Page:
How Morgan's Fabricated Story Almost Ruined This Reporter
Hacked and Attacked: How Piers Morgan's Fabricated Story Almost Ruined This Reporter
by Greg Palast
8 August 2011
The September 29, 1998 cover of Piers Morgan's newspaper, the Mirror, targeted reporter Greg Palast.
I am not surprised that Piers Morgan has been outed for allegedly hacking phones (listening, in one case, to personal messages between Heather Mills and Paul McCartney.) I learned about the creepy antics of this one-man TV-host crime spree the hard way: as a victim of his crime-and-slime form of "journalism."
On September 29, 1998, Piers Morgan's Mirror ran a screaming full-page headline: SEX SCANDAL ROCKS LABOUR CONFERENCE. His paper had caught a rival paper's reporter who'd broken into the hotel room of a comely, young, rising star of the Labour Party. The reporter was caught there half undressed.
I was that reporter.
And the story was a complete load of crap. But Morgan, "editor" of the Mirror, ran the report on Page One, and pages 2, 3, 4, 5 and 6 - even though he knew it was fabricated. He knew because he had fabricated it.
Prime Minister Tony Blair's press chief personally thanked Morgan for running the bogus story.
This was not the first time Pirate Morgan had worked me over. Months earlier, on Page One again, he ran a full-page photo of me (one that made me look bald!) under the words THE LIAR in letters bigger than the Mirror's headline, Hitler Defeated.
(Private Eye, the Onion of Britain, ran a response - a photo of me under the headline, IS THIS THE MOST EVIL MAN IN THE WORLD? by "Piers Moron.")
O.K., I'm bald. But I am not a liar. I was in that hotel room to get a story, not get the young lady's panties. But I did not break in. That's what Morgan would do. A sworn affidavit by the hotel clerk said the female in question had left me a key with instructions to meet her in her room.
In other words, I was set up like a bowling pin.
As an investigator, it is quite embarrassing to have fallen so easily into a honey trap, but the honey was quite something: I was lusting after information about her mentor, the man known in England as The Prince of Darkness, Peter Mandelson, or I should say, the Right Honorable Lord Mandelson.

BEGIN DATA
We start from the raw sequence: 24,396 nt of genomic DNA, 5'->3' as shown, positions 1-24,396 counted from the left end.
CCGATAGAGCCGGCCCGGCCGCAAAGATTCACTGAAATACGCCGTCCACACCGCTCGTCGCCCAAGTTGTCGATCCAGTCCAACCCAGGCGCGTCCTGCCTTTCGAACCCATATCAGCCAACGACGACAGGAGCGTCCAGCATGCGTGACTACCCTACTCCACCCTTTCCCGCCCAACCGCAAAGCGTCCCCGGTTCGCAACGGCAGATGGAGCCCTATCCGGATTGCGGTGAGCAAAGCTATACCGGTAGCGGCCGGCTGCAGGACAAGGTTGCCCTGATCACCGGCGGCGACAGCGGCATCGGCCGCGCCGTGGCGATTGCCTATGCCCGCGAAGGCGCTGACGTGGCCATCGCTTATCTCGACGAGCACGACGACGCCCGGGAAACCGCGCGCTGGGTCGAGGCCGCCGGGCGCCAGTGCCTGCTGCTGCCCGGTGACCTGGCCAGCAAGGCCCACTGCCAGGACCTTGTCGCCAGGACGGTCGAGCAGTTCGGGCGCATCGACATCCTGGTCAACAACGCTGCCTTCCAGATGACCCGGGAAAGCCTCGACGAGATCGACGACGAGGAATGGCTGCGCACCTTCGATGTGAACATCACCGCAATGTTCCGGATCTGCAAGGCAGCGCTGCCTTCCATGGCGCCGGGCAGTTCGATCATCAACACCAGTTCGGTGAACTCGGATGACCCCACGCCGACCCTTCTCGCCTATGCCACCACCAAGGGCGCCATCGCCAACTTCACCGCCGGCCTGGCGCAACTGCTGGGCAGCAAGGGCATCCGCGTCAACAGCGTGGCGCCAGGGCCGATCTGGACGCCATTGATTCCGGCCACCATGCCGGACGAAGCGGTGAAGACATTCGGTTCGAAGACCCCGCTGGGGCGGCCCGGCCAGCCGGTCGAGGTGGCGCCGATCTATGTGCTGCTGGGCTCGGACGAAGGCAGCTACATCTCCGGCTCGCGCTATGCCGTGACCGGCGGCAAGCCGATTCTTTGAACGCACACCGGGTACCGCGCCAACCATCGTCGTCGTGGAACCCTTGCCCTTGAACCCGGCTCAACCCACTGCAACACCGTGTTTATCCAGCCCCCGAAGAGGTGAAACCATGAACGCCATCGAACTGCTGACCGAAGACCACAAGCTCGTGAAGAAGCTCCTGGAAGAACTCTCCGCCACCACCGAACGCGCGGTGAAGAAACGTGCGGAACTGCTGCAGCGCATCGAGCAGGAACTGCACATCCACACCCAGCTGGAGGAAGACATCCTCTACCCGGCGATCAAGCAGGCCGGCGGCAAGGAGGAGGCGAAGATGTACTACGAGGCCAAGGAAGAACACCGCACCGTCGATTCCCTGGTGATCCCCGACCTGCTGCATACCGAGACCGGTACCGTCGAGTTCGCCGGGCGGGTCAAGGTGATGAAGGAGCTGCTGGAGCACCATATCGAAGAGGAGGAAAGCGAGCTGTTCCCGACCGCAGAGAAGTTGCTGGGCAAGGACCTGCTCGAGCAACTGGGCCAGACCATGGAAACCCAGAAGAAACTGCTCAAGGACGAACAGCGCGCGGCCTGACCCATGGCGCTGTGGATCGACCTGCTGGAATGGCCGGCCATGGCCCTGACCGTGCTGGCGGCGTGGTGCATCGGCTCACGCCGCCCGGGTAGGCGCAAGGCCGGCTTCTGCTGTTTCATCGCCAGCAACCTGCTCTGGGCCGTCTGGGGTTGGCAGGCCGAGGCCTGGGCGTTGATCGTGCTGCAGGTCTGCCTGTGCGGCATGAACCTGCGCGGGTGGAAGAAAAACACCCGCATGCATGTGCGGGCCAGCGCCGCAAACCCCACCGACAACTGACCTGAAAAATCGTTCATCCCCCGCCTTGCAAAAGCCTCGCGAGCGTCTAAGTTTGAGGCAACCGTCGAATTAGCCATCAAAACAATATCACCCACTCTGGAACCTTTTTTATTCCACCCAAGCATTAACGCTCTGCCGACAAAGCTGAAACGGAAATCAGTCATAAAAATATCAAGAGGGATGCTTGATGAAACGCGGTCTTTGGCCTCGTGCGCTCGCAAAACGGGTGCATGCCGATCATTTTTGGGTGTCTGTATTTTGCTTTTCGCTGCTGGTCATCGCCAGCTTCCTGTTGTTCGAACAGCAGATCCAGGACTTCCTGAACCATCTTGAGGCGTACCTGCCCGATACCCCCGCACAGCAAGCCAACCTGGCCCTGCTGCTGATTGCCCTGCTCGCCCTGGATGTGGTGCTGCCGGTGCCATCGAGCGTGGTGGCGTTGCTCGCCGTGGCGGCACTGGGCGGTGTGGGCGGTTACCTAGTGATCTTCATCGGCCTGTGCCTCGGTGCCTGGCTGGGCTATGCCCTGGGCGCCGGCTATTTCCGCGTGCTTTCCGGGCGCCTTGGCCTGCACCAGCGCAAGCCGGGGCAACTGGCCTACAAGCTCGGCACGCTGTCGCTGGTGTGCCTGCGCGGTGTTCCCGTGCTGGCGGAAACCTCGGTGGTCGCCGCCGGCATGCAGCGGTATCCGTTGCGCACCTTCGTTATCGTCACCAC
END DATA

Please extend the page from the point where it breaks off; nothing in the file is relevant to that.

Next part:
I'd already busted open a story about how Mandelson, Blair's claw, Blair's Karl Rove, had aided a "cash-for-access" scheme by his lobbyist cronies. He helped fiddle a bid for a contract to run Britain's National Lottery to give the deal to the guys who ran the Texas Lottery. (If you smell George Bush's connection, you'd be right.)
The story I wrote for The Observer (The Guardian's Sunday paper), "Lobbygate: Cash For Access" won my co-writer Antony Barnett and I the British equivalent of the Pulitzer Prize - and nearly won me time in a lock-up: The Daily Mirror encouraged Mandelson's gal to file charges against me with the constabulary for breaking into her room - though they knew she left me the key.
This is not just fun and games. Piers' phony file on me was used by Reliant Corporation of Houston to attempt to discredit my investigative reports on their frighteningly dangerous operation of nuclear plants. (A judge in Holland threw the book at them.)
Maybe you don't care, but you should. Reliant is the company, under a new corporate alias, which has just been approved to receive the first multi-billion-dollar loan guarantee from the Obama administration to build a new nuclear plant. (Reliant's partner, by the way, is Tokyo Electric Power.)
Obviously, there's a hell of a lot more to this story. I could write a book - and I am. I've decided that, in the public interest, I will add a chapter to the book about Pus Moron, the nuclear hucksters of Houston and why it was that I was half undressed. (There really is an innocent, or nearly innocent, explanation, I promise you.)
Of course, by the time my book comes out in November, Piers may no longer be prancing about on CNN, but breaking rocks on a chain gang. However, CNN is reported as concluding that Morgan's fibs and fabrications - this is Morgan's third run-in with the law - would have "no effect" on his hosting on their network. This only confirms my experience with US television executives that when they need a new on-air journalist, they just wait for a toilet to overflow.
Greg Palast directed the fraud investigation of BP and Exxon in the grounding of the Exxon Valdez for the Chugach Natives of Alaska. Palast's investigative reports can be seen on BBC Television Newsnight. See them at www.GregPalast.com.